Friskney  Lincolnshire


In 1870-72, John Marius Wilson's Imperial Gazetteer of England and Wales described Friskney like this:

FRISKNEY, a village and a parish in Spilsby district, Lincoln. The village stands near the coast, 3 miles ESE of East Ville r. station, and 4 SW of Wainfleet; and has a post office under Boston. The parish comprises 7, 003 acres of land, and 6, 080 of water. Real property, £14, 177. Pop., 1, 604. ...

Houses, 344. The property is divided among a few. A large tract of the land was drained, inclosed, and embanked, under an act of 1809. So many as upwards of 30, 000 head of ducks, widgeon, and teal were annnally sent from decoys in this tract, previous to the reclamation; but the number afterwards scarcely amounted to 5, 000. From 2, 000 to 4, 000 pecks of cranberries also were annually gathered from Cranberry fen; but, after the drainage of the tract, the gathering of them almost ceased. Friskney Flat is a long reach of sand, alternately covered and left bare by the tide. The living is a vicarage in the diocese of Lincoln. Value, £518.* Patron, John Booth, Esq. The church comprises a south porch, a nave of five bays, and a chancel; contains a carved oaken pulpit of 1659, a chancel-screen, and an octagonal font; and was recently in disrepair. There are chapels for Wesleyans and Primitive Methodists. An endowed school has £68; and other charities, £10.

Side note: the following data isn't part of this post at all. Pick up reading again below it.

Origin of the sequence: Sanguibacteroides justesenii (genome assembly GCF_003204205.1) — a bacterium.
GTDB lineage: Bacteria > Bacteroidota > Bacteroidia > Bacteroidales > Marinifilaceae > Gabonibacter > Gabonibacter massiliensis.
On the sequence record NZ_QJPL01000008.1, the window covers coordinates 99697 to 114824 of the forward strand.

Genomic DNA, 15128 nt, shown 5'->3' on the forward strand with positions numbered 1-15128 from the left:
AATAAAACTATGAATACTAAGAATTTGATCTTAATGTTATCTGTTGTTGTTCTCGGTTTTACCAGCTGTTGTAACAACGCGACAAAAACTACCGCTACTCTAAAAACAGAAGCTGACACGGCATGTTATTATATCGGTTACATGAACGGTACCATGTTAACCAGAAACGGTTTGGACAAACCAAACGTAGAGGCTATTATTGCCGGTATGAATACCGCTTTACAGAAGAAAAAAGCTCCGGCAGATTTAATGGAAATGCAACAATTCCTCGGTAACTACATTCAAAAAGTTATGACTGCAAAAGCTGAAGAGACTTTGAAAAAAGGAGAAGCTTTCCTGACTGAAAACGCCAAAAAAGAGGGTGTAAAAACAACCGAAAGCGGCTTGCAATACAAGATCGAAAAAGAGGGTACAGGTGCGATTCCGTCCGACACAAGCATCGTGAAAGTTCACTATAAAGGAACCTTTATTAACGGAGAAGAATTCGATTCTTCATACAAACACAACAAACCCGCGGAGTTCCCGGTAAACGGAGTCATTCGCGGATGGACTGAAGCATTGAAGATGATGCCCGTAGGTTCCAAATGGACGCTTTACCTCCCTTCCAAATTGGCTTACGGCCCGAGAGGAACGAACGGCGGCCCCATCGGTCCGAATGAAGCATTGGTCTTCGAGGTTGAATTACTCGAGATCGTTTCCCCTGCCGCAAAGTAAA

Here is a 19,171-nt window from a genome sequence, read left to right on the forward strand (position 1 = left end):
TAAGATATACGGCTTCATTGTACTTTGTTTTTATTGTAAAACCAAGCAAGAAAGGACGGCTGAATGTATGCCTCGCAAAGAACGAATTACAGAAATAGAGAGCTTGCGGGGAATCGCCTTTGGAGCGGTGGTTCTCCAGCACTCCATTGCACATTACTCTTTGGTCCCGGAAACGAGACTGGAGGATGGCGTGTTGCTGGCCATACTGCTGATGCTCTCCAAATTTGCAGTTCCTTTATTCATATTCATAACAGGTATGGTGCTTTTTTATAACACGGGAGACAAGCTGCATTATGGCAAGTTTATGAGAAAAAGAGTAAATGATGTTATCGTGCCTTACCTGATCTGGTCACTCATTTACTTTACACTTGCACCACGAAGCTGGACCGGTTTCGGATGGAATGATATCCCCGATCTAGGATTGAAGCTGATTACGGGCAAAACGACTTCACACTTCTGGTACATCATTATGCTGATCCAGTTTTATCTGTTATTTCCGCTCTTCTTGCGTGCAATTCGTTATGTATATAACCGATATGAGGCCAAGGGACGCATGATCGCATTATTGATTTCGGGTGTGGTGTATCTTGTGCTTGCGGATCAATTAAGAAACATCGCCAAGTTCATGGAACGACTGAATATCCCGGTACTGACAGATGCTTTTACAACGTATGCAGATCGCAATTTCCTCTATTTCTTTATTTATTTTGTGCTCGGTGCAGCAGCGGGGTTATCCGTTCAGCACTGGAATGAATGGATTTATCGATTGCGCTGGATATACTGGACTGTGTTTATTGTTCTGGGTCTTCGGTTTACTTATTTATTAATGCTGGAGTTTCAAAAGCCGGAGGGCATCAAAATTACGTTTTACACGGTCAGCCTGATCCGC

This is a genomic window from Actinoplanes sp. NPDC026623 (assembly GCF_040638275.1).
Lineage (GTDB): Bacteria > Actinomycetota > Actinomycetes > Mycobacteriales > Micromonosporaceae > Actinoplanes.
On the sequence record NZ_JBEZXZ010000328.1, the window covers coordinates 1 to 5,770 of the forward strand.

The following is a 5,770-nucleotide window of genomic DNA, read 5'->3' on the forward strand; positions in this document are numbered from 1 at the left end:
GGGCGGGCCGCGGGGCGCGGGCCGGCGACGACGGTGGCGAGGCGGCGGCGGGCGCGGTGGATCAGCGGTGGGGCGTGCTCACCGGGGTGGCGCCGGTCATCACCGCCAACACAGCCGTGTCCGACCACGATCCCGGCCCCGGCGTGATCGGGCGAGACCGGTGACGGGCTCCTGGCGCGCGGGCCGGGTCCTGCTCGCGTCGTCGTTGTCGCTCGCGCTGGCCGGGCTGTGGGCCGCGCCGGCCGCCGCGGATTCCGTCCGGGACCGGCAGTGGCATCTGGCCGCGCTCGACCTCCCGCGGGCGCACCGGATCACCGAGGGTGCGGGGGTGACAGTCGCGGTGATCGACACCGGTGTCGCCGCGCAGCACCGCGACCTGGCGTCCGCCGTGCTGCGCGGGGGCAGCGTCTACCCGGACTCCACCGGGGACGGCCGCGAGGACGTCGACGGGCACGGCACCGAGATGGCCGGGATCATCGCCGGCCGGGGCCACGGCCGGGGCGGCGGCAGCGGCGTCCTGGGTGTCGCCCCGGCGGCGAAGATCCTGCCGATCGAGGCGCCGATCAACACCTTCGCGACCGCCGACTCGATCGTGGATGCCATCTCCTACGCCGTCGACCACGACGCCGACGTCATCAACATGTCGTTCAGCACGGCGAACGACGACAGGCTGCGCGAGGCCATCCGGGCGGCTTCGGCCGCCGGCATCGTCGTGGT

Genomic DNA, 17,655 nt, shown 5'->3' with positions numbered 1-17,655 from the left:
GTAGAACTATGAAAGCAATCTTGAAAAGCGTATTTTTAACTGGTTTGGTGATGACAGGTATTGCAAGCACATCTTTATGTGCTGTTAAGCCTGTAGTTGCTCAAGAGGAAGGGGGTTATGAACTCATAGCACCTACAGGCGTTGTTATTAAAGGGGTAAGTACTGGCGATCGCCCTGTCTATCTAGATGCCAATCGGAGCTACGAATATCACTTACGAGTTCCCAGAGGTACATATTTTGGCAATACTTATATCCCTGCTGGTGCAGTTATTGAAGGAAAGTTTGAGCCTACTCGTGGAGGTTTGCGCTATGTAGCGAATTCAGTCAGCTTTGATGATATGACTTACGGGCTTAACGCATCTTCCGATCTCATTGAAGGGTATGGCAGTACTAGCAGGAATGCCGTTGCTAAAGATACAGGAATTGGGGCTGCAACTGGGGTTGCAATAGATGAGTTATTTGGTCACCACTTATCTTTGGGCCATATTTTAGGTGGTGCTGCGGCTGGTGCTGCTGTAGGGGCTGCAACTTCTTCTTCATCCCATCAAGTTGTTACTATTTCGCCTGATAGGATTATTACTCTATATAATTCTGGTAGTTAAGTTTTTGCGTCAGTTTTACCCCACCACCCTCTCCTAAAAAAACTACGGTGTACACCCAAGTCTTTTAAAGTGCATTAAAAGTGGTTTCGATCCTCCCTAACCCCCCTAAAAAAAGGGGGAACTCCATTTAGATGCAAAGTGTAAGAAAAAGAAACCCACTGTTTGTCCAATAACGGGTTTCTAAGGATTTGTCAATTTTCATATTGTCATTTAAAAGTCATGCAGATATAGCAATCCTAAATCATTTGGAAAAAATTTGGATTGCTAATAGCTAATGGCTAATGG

Friskney through time

Friskney is now part of East Lindsey district. Click here for graphs and data of how East Lindsey has changed over two centuries. For statistics about Friskney itself, go to Units and Statistics.

How to reference this page:

GB Historical GIS / University of Portsmouth, History of Friskney, in East Lindsey and Lincolnshire | Map and description, A Vision of Britain through Time.


Date accessed: 24th June 2024

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